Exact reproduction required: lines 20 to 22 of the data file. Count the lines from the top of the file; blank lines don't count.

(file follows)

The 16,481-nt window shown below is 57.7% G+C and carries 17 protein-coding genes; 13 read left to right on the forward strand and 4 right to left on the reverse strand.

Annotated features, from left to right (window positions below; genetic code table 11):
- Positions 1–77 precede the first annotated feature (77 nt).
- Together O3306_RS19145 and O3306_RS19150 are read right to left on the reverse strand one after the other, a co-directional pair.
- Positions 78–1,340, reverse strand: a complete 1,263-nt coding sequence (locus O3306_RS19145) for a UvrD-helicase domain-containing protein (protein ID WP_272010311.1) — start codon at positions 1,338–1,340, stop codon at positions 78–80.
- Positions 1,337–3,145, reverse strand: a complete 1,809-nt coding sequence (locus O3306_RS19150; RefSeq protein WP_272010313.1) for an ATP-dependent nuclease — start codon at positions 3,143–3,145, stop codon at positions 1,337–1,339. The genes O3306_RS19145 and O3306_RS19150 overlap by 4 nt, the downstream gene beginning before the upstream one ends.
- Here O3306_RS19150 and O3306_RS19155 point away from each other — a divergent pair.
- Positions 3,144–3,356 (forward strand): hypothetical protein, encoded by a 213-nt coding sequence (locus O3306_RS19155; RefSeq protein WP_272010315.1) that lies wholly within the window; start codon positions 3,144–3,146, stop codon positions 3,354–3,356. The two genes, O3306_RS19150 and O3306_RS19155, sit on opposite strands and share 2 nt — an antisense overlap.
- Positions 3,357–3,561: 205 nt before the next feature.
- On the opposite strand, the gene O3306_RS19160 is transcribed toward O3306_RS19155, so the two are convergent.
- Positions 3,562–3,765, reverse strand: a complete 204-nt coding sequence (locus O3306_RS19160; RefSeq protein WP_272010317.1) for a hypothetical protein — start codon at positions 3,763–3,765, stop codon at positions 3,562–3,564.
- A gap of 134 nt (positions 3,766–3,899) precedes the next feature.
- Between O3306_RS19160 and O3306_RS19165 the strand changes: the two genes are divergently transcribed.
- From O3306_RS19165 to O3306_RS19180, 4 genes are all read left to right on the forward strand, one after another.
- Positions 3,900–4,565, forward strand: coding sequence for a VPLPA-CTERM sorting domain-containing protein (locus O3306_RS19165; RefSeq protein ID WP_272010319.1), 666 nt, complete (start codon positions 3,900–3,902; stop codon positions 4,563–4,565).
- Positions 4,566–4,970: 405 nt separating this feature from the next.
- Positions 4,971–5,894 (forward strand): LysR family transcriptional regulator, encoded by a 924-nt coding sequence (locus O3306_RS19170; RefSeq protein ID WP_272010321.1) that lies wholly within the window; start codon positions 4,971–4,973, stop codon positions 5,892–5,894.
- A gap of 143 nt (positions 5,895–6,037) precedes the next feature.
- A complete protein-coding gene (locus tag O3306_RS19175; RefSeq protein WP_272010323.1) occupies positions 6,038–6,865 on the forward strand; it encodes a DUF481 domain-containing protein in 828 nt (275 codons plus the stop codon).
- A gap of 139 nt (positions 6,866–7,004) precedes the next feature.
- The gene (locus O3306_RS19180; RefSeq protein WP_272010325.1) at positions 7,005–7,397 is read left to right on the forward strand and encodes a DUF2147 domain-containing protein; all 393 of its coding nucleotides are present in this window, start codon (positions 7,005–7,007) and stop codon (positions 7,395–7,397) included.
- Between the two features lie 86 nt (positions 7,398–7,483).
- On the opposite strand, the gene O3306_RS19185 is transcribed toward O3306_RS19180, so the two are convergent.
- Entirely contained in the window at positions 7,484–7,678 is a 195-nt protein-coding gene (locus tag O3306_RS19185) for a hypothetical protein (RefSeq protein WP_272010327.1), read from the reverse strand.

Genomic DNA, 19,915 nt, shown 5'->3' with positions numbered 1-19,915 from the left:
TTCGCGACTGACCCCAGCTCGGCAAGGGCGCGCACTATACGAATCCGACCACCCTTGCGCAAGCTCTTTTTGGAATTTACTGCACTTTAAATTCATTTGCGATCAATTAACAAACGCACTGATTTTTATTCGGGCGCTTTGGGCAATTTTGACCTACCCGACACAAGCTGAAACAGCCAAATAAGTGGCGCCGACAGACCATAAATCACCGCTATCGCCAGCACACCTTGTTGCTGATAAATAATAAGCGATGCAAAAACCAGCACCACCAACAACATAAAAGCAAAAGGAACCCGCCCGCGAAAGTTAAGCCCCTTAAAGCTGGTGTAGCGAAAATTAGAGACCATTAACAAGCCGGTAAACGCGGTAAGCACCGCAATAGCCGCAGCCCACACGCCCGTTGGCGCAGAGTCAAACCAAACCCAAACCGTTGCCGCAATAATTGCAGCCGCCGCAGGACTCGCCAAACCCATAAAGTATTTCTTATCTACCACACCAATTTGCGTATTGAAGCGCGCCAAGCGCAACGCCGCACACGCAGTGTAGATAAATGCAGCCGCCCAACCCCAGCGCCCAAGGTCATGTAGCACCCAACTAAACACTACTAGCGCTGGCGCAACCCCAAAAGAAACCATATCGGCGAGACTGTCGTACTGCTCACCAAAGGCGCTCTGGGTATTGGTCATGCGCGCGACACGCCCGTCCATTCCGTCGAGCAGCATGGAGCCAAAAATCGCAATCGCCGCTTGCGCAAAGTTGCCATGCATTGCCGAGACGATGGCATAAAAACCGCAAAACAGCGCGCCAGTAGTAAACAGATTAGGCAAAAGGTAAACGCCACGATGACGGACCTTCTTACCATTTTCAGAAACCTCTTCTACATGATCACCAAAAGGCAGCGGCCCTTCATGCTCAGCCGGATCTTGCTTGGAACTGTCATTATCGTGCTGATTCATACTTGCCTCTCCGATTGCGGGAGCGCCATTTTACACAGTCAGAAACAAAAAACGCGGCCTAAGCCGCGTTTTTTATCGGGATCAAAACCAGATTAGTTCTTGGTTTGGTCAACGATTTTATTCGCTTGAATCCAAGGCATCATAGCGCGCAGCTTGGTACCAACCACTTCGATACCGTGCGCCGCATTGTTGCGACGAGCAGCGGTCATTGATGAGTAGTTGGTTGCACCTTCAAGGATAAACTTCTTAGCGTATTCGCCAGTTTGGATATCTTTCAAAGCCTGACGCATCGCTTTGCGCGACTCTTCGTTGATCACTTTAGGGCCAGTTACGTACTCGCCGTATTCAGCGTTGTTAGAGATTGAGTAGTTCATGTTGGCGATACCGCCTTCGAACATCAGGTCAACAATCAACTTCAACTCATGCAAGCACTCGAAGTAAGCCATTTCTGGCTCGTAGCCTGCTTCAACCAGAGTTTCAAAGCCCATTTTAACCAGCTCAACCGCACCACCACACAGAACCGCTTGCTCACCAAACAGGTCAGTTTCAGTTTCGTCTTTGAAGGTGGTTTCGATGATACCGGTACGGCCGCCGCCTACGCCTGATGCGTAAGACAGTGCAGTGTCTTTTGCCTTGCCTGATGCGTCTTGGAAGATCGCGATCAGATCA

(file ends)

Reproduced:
- A gap of 139 nt (positions 6,866–7,004) precedes the next feature.
- The gene (locus O3306_RS19180; RefSeq protein WP_272010325.1) at positions 7,005–7,397 is read left to right on the forward strand and encodes a DUF2147 domain-containing protein; all 393 of its coding nucleotides are present in this window, start codon (positions 7,005–7,007) and stop codon (positions 7,395–7,397) included.
- Between the two features lie 86 nt (positions 7,398–7,483).